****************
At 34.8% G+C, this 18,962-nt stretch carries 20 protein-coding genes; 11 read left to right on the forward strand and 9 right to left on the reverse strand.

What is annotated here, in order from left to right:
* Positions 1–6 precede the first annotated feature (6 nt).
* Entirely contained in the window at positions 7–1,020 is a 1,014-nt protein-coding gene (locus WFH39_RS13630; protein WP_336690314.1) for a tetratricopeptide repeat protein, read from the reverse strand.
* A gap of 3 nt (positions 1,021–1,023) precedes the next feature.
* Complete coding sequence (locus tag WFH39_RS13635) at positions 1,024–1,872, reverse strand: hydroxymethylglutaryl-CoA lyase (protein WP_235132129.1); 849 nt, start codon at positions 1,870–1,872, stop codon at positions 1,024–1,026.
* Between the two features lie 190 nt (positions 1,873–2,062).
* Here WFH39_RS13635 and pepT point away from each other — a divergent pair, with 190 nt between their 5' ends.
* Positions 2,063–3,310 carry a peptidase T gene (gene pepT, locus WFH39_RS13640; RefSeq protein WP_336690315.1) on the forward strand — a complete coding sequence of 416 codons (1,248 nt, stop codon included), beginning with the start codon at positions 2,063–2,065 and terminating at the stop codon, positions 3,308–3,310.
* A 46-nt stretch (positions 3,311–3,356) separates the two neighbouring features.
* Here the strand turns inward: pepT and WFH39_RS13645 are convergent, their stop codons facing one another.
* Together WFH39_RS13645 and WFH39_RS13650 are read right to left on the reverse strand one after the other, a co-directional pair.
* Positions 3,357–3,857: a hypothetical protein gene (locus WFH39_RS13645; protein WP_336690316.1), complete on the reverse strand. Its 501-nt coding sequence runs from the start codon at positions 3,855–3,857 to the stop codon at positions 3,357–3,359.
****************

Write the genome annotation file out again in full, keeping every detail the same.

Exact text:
At 34.8% G+C, this 18,962-nt stretch carries 20 protein-coding genes; 11 read left to right on the forward strand and 9 right to left on the reverse strand.

What is annotated here, in order from left to right:
* Positions 1–6 precede the first annotated feature (6 nt).
* Entirely contained in the window at positions 7–1,020 is a 1,014-nt protein-coding gene (locus WFH39_RS13630; protein WP_336690314.1) for a tetratricopeptide repeat protein, read from the reverse strand.
* A gap of 3 nt (positions 1,021–1,023) precedes the next feature.
* Complete coding sequence (locus tag WFH39_RS13635) at positions 1,024–1,872, reverse strand: hydroxymethylglutaryl-CoA lyase (protein WP_235132129.1); 849 nt, start codon at positions 1,870–1,872, stop codon at positions 1,024–1,026.
* Between the two features lie 190 nt (positions 1,873–2,062).
* Here WFH39_RS13635 and pepT point away from each other — a divergent pair, with 190 nt between their 5' ends.
* Positions 2,063–3,310 carry a peptidase T gene (gene pepT, locus WFH39_RS13640; RefSeq protein WP_336690315.1) on the forward strand — a complete coding sequence of 416 codons (1,248 nt, stop codon included), beginning with the start codon at positions 2,063–2,065 and terminating at the stop codon, positions 3,308–3,310.
* A 46-nt stretch (positions 3,311–3,356) separates the two neighbouring features.
* Here the strand turns inward: pepT and WFH39_RS13645 are convergent, their stop codons facing one another.
* Together WFH39_RS13645 and WFH39_RS13650 are read right to left on the reverse strand one after the other, a co-directional pair.
* Positions 3,357–3,857: a hypothetical protein gene (locus WFH39_RS13645; protein WP_336690316.1), complete on the reverse strand. Its 501-nt coding sequence runs from the start codon at positions 3,855–3,857 to the stop codon at positions 3,357–3,359.